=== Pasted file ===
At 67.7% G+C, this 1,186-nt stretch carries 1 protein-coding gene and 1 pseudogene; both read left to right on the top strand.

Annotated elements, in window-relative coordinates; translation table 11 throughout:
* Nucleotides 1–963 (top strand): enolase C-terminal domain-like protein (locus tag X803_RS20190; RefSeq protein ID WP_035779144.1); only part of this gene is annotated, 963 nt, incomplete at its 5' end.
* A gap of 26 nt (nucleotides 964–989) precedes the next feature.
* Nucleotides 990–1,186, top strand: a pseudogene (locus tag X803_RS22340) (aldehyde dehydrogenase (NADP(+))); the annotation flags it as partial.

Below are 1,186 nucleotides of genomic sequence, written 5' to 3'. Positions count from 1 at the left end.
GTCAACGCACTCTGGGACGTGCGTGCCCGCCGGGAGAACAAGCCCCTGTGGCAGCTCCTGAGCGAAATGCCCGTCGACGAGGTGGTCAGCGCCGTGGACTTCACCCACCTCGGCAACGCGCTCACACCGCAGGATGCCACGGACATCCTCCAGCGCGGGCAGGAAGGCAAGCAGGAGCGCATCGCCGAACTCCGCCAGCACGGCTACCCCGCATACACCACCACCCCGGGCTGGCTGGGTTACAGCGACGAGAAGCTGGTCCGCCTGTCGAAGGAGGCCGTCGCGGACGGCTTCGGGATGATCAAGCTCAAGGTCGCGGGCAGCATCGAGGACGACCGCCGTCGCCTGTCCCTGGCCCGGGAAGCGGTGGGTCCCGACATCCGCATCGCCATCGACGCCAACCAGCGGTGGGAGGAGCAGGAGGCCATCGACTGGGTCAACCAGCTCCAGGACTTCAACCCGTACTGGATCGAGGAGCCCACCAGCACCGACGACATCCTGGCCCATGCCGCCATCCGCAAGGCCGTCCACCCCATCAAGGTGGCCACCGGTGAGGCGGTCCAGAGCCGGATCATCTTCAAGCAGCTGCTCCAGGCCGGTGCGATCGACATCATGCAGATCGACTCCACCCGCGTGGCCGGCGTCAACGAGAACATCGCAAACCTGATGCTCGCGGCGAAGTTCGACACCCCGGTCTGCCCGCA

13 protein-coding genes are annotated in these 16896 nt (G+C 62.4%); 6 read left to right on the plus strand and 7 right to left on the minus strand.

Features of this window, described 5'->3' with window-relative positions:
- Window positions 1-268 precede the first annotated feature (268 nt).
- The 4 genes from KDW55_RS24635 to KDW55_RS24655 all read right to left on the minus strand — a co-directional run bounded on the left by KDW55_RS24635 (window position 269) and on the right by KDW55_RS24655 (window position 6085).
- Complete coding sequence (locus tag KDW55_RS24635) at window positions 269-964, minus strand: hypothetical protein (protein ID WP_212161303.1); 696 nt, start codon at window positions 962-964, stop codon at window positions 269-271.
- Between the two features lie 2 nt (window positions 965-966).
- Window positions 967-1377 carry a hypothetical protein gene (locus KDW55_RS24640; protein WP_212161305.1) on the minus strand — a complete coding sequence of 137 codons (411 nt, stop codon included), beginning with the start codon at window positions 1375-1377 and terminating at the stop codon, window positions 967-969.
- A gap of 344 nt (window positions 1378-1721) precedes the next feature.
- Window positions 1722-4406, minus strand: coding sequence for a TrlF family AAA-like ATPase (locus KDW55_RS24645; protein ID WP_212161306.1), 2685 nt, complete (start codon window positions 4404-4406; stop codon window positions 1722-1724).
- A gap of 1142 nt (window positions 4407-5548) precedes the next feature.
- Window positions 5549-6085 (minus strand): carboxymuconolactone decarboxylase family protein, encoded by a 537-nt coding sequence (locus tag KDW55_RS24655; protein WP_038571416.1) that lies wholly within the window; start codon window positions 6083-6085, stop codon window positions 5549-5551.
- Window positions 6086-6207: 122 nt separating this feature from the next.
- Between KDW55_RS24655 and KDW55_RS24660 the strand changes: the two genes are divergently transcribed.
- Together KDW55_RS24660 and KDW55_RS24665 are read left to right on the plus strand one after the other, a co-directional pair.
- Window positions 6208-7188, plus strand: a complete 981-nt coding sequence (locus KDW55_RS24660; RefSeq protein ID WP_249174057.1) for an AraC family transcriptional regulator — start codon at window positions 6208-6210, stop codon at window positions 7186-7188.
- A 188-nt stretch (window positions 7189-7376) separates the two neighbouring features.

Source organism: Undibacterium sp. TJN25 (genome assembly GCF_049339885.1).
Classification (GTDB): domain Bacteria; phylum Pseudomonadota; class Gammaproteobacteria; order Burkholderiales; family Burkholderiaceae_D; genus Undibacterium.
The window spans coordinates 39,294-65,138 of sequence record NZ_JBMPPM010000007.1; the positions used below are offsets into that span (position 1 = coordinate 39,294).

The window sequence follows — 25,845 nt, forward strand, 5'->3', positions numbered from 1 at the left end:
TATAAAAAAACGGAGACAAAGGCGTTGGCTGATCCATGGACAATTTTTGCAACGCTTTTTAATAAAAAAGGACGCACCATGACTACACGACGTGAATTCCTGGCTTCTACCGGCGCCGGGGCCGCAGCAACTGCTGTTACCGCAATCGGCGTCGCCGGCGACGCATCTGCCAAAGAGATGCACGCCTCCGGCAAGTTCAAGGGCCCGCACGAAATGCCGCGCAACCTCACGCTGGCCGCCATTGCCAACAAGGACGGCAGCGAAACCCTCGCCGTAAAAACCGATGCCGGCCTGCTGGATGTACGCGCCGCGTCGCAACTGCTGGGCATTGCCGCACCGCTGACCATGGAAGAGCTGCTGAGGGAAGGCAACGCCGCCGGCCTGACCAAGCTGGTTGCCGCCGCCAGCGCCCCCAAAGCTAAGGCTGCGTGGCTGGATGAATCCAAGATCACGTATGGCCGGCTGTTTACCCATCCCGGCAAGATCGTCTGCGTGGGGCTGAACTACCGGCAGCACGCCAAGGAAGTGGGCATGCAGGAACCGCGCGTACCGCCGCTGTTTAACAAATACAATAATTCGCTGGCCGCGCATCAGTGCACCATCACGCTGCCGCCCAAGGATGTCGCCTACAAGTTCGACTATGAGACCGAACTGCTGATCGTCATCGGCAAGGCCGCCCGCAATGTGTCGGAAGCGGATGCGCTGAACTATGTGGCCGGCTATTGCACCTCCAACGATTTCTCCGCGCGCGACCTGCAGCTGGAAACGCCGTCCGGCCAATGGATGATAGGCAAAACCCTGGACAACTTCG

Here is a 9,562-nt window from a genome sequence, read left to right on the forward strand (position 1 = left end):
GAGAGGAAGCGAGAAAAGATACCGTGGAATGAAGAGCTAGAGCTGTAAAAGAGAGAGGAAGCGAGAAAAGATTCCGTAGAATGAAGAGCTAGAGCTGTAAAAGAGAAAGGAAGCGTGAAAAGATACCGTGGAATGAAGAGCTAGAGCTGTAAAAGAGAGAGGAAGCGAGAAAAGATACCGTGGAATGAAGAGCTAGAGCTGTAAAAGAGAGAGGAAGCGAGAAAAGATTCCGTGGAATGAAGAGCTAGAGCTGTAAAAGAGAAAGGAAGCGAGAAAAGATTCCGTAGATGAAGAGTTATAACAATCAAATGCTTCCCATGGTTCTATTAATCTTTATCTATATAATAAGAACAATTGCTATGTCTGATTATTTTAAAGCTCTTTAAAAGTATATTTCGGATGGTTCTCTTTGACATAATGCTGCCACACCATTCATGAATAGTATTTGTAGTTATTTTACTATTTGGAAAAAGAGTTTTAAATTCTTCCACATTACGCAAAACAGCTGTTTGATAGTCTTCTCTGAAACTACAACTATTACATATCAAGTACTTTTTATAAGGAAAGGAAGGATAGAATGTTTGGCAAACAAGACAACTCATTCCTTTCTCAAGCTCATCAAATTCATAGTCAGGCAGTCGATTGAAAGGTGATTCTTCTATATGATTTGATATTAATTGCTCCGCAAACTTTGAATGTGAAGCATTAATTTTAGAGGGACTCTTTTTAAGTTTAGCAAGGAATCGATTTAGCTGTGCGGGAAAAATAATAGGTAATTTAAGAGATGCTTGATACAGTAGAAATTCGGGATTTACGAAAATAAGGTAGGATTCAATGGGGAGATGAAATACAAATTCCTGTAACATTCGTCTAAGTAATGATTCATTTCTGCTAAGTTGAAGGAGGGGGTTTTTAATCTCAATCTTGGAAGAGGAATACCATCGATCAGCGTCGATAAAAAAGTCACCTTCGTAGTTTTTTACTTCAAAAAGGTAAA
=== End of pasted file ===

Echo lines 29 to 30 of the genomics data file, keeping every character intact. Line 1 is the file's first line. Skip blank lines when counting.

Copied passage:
Here is a 9,562-nt window from a genome sequence, read left to right on the forward strand (position 1 = left end):
GAGAGGAAGCGAGAAAAGATACCGTGGAATGAAGAGCTAGAGCTGTAAAAGAGAGAGGAAGCGAGAAAAGATTCCGTAGAATGAAGAGCTAGAGCTGTAAAAGAGAAAGGAAGCGTGAAAAGATACCGTGGAATGAAGAGCTAGAGCTGTAAAAGAGAGAGGAAGCGAGAAAAGATACCGTGGAATGAAGAGCTAGAGCTGTAAAAGAGAGAGGAAGCGAGAAAAGATTCCGTGGAATGAAGAGCTAGAGCTGTAAAAGAGAAAGGAAGCGAGAAAAGATTCCGTAGATGAAGAGTTATAACAATCAAATGCTTCCCATGGTTCTATTAATCTTTATCTATATAATAAGAACAATTGCTATGTCTGATTATTTTAAAGCTCTTTAAAAGTATATTTCGGATGGTTCTCTTTGACATAATGCTGCCACACCATTCATGAATAGTATTTGTAGTTATTTTACTATTTGGAAAAAGAGTTTTAAATTCTTCCACATTACGCAAAACAGCTGTTTGATAGTCTTCTCTGAAACTACAACTATTACATATCAAGTACTTTTTATAAGGAAAGGAAGGATAGAATGTTTGGCAAACAAGACAACTCATTCCTTTCTCAAGCTCATCAAATTCATAGTCAGGCAGTCGATTGAAAGGTGATTCTTCTATATGATTTGATATTAATTGCTCCGCAAACTTTGAATGTGAAGCATTAATTTTAGAGGGACTCTTTTTAAGTTTAGCAAGGAATCGATTTAGCTGTGCGGGAAAAATAATAGGTAATTTAAGAGATGCTTGATACAGTAGAAATTCGGGATTTACGAAAATAAGGTAGGATTCAATGGGGAGATGAAATACAAATTCCTGTAACATTCGTCTAAGTAATGATTCATTTCTGCTAAGTTGAAGGAGGGGGTTTTTAATCTCAATCTTGGAAGAGGAATACCATCGATCAGCGTCGATAAAAAAGTCACCTTCGTAGTTTTTTACTTCAAAAAGGTAAA